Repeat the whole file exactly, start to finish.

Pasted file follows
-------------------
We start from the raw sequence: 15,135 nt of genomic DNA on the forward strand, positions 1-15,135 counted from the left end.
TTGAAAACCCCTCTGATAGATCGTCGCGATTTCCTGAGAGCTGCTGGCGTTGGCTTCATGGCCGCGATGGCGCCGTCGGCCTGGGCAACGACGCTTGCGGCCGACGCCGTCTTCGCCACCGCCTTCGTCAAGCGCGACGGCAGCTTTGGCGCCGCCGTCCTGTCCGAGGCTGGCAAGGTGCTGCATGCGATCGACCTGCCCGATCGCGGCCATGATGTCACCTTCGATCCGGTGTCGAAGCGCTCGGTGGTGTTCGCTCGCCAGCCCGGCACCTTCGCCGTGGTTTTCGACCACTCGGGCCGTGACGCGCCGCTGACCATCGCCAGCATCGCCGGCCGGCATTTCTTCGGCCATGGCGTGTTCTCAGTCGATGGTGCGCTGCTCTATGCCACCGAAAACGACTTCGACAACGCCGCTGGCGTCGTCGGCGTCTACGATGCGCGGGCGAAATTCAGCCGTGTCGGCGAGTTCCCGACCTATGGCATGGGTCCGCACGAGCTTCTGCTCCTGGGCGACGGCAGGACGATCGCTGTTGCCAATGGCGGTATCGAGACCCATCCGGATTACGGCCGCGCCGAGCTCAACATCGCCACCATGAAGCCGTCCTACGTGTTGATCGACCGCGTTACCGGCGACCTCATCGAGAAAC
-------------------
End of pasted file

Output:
We start from the raw sequence: 15,135 nt of genomic DNA on the forward strand, positions 1-15,135 counted from the left end.
TTGAAAACCCCTCTGATAGATCGTCGCGATTTCCTGAGAGCTGCTGGCGTTGGCTTCATGGCCGCGATGGCGCCGTCGGCCTGGGCAACGACGCTTGCGGCCGACGCCGTCTTCGCCACCGCCTTCGTCAAGCGCGACGGCAGCTTTGGCGCCGCCGTCCTGTCCGAGGCTGGCAAGGTGCTGCATGCGATCGACCTGCCCGATCGCGGCCATGATGTCACCTTCGATCCGGTGTCGAAGCGCTCGGTGGTGTTCGCTCGCCAGCCCGGCACCTTCGCCGTGGTTTTCGACCACTCGGGCCGTGACGCGCCGCTGACCATCGCCAGCATCGCCGGCCGGCATTTCTTCGGCCATGGCGTGTTCTCAGTCGATGGTGCGCTGCTCTATGCCACCGAAAACGACTTCGACAACGCCGCTGGCGTCGTCGGCGTCTACGATGCGCGGGCGAAATTCAGCCGTGTCGGCGAGTTCCCGACCTATGGCATGGGTCCGCACGAGCTTCTGCTCCTGGGCGACGGCAGGACGATCGCTGTTGCCAATGGCGGTATCGAGACCCATCCGGATTACGGCCGCGCCGAGCTCAACATCGCCACCATGAAGCCGTCCTACGTGTTGATCGACCGCGTTACCGGCGACCTCATCGAGAAAC